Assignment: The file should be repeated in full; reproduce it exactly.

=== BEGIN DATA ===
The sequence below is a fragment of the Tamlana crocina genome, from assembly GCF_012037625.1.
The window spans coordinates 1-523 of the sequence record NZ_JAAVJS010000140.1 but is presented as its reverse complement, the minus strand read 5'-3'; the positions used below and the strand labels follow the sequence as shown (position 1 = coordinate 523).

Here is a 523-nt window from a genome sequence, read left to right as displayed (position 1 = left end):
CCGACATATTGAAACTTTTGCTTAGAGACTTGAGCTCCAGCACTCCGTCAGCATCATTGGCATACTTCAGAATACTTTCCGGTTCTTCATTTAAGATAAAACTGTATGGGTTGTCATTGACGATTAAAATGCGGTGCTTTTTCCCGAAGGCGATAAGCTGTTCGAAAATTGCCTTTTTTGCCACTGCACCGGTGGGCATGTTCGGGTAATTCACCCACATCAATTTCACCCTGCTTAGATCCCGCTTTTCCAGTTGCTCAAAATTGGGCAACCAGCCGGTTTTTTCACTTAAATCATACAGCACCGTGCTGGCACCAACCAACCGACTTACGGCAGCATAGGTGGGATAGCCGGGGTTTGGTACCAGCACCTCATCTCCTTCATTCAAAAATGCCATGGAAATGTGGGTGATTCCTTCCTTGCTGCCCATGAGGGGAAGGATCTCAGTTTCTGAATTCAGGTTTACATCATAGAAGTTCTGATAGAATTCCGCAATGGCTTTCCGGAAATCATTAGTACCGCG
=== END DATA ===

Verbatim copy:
The sequence below is a fragment of the Tamlana crocina genome, from assembly GCF_012037625.1.
The window spans coordinates 1-523 of the sequence record NZ_JAAVJS010000140.1 but is presented as its reverse complement, the minus strand read 5'-3'; the positions used below and the strand labels follow the sequence as shown (position 1 = coordinate 523).

Here is a 523-nt window from a genome sequence, read left to right as displayed (position 1 = left end):
CCGACATATTGAAACTTTTGCTTAGAGACTTGAGCTCCAGCACTCCGTCAGCATCATTGGCATACTTCAGAATACTTTCCGGTTCTTCATTTAAGATAAAACTGTATGGGTTGTCATTGACGATTAAAATGCGGTGCTTTTTCCCGAAGGCGATAAGCTGTTCGAAAATTGCCTTTTTTGCCACTGCACCGGTGGGCATGTTCGGGTAATTCACCCACATCAATTTCACCCTGCTTAGATCCCGCTTTTCCAGTTGCTCAAAATTGGGCAACCAGCCGGTTTTTTCACTTAAATCATACAGCACCGTGCTGGCACCAACCAACCGACTTACGGCAGCATAGGTGGGATAGCCGGGGTTTGGTACCAGCACCTCATCTCCTTCATTCAAAAATGCCATGGAAATGTGGGTGATTCCTTCCTTGCTGCCCATGAGGGGAAGGATCTCAGTTTCTGAATTCAGGTTTACATCATAGAAGTTCTGATAGAATTCCGCAATGGCTTTCCGGAAATCATTAGTACCGCG